Grace sounds like such a soft word. It sounds so meek and passive – like something that could never be strong enough to effect change. I think somewhere deep inside of me I’ve thought that to be the case. But over the past couple of weeks I’ve realized – deeply – just how wrong I was.
You see, I can be quite a selfish person. I have a tendency to be bossy and critical and can get really caught up in my own head. I’m sure that will shock some of you…ok, maybe not so much. (Unfortunately it’s often the people closest to me that get to see not-so-nice Amanda rear her not-so-pretty head.) Add those selfish tendencies to a lack of sleep, lack of coffee and lots of stress over unfinished art pieces for our Berlin gallery and you have the equation that led to some serious crankiness.
Enter Bryan; patient and gracious, helpful and thoughtful. While I threw out request after request for help with errands and became increasingly cranky and emotional he graciously responded with, “of course, I’m glad to help” and “it’s ok, you’re just stressed”. To be honest, all of the grace that he showed me – his unwillingness to get frustrated or upset – made me mad. I wanted him to respond the way I was. I wanted him to focus on defending himself and leave me to my needed attitude adjustment. After all, it’s that tough love that brings change, right? But he didn’t. He gave me grace, and lots of it. And do you know what happened? I felt the weight of it. I felt the need to look at my actions and realized how horrible I was being. I felt compelled – ok, convicted – to apologize and change those actions. In a word, to repent.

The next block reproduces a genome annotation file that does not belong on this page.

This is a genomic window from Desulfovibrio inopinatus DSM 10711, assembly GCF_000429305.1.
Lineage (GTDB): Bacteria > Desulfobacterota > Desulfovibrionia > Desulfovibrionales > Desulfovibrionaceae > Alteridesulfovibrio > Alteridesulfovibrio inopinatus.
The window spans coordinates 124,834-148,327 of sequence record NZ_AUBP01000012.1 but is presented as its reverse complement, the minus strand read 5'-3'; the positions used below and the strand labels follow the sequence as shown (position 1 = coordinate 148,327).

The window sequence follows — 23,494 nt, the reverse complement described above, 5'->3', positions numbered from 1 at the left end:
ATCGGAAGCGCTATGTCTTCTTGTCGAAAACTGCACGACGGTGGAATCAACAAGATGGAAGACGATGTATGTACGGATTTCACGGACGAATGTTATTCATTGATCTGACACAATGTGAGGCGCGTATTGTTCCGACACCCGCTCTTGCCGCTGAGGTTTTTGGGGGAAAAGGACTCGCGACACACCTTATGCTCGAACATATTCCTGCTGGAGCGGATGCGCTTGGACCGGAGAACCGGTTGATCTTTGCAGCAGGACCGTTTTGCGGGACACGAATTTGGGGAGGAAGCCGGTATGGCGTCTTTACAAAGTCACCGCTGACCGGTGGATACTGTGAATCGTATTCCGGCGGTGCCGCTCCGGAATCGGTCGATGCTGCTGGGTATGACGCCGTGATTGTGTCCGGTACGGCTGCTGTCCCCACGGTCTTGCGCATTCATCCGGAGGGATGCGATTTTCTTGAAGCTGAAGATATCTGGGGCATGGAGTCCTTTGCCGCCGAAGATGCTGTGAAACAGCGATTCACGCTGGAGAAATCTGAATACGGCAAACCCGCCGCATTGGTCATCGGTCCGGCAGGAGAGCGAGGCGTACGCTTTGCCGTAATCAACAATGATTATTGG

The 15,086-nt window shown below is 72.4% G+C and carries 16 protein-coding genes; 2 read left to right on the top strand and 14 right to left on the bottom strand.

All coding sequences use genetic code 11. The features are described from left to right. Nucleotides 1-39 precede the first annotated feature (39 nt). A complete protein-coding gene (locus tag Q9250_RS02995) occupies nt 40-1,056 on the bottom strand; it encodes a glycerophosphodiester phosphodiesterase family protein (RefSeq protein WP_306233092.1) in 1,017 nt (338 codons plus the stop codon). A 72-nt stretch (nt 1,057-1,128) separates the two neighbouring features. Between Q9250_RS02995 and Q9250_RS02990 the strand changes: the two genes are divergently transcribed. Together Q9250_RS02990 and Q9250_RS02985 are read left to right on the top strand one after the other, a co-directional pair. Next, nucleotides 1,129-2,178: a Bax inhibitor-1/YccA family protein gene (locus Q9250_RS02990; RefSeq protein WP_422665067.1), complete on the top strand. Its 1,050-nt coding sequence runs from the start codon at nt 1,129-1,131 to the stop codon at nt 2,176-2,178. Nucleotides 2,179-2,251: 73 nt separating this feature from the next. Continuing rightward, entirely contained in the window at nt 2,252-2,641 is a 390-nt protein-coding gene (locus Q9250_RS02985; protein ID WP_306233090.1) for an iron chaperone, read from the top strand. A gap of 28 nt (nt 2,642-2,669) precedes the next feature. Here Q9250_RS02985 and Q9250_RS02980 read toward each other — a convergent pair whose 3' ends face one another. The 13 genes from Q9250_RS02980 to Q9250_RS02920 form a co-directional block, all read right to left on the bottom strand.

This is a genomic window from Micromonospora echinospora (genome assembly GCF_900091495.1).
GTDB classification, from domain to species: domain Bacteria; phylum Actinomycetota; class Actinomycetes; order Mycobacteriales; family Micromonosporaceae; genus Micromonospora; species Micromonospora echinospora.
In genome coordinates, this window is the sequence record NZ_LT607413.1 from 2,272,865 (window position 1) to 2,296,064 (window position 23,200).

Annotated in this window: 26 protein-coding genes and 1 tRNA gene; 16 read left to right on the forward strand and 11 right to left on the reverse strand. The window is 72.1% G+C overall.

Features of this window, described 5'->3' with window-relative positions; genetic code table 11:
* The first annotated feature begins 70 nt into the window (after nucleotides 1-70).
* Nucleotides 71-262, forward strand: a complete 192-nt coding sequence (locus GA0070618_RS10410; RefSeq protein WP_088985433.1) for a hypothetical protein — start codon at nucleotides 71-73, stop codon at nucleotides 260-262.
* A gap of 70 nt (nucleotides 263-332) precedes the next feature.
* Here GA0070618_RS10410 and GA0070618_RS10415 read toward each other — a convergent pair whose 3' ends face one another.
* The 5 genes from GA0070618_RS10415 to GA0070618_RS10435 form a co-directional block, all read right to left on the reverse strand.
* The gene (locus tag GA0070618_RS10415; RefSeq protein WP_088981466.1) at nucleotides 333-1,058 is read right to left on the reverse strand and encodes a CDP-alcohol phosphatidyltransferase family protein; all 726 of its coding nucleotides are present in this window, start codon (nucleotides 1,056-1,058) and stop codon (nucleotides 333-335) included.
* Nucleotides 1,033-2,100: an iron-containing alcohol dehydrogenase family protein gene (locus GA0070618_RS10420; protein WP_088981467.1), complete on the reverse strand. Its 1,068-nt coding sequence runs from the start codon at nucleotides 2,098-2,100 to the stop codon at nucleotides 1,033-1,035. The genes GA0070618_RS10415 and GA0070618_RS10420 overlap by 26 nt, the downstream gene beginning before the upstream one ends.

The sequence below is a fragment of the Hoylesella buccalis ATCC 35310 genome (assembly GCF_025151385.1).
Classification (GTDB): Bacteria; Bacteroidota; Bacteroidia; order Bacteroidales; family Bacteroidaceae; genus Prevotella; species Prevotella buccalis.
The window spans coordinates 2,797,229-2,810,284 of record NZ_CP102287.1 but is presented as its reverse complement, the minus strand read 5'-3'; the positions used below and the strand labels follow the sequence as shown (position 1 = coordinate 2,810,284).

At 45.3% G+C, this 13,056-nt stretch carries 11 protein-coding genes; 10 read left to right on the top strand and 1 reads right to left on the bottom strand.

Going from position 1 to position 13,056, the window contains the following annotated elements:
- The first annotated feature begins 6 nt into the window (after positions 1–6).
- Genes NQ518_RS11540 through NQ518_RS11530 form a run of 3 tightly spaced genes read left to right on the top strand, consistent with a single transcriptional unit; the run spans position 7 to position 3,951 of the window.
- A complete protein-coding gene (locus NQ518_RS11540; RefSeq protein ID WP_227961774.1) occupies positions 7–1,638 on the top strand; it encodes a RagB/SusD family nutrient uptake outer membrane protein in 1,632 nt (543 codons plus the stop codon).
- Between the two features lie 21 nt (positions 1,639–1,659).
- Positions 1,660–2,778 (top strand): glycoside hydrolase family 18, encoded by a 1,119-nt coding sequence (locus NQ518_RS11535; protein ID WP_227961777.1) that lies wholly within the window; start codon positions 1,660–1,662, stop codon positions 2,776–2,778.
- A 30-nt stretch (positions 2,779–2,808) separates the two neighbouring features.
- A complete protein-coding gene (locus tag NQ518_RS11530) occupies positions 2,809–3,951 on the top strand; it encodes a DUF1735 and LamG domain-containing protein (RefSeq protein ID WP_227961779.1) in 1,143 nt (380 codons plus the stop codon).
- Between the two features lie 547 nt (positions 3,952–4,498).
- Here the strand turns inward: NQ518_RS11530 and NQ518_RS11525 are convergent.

Who knew that a “passive” act like grace could change people? Oh, wait, that’s right…Jesus. We are quite selfish people if you get down to it – every last one of us. But in the midst of that, he offered himself in the greatest act of grace the world has ever seen. And it actually started long before the New Testament. God is a god of redemption and reconciliation. His heart is to have us back, not to shout out how horrible we are to make us feel bad for the sake of it.
I’m thankful God used Bryan to show me such a powerful and convicting illustration of how deep that goes and how effective grace can be.
After all, as it says in Romans 2:4
…God’s kindness is meant to lead you to repentance.
So, I encourage you today to take the challenge of Jesus’ lead and let his grace work through you to show His kindness. Hopefully, one day I’ll get there, too.